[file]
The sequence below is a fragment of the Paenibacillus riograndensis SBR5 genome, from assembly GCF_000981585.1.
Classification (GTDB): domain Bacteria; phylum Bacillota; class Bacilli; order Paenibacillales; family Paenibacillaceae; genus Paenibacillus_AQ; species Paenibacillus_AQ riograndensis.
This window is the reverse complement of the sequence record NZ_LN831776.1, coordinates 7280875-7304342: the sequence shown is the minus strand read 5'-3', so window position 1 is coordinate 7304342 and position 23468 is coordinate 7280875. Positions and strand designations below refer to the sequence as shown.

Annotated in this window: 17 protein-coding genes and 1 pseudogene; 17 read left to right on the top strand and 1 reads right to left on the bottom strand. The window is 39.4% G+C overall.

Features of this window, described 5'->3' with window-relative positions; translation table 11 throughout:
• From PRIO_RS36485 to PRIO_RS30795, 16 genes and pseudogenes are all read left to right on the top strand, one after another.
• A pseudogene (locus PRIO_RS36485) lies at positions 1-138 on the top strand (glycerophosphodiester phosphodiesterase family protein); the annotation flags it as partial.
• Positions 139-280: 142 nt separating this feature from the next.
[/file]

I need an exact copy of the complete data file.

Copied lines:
The sequence below is a fragment of the Paenibacillus riograndensis SBR5 genome, from assembly GCF_000981585.1.
Classification (GTDB): domain Bacteria; phylum Bacillota; class Bacilli; order Paenibacillales; family Paenibacillaceae; genus Paenibacillus_AQ; species Paenibacillus_AQ riograndensis.
This window is the reverse complement of the sequence record NZ_LN831776.1, coordinates 7280875-7304342: the sequence shown is the minus strand read 5'-3', so window position 1 is coordinate 7304342 and position 23468 is coordinate 7280875. Positions and strand designations below refer to the sequence as shown.

Annotated in this window: 17 protein-coding genes and 1 pseudogene; 17 read left to right on the top strand and 1 reads right to left on the bottom strand. The window is 39.4% G+C overall.

Features of this window, described 5'->3' with window-relative positions; translation table 11 throughout:
• From PRIO_RS36485 to PRIO_RS30795, 16 genes and pseudogenes are all read left to right on the top strand, one after another.
• A pseudogene (locus PRIO_RS36485) lies at positions 1-138 on the top strand (glycerophosphodiester phosphodiesterase family protein); the annotation flags it as partial.
• Positions 139-280: 142 nt separating this feature from the next.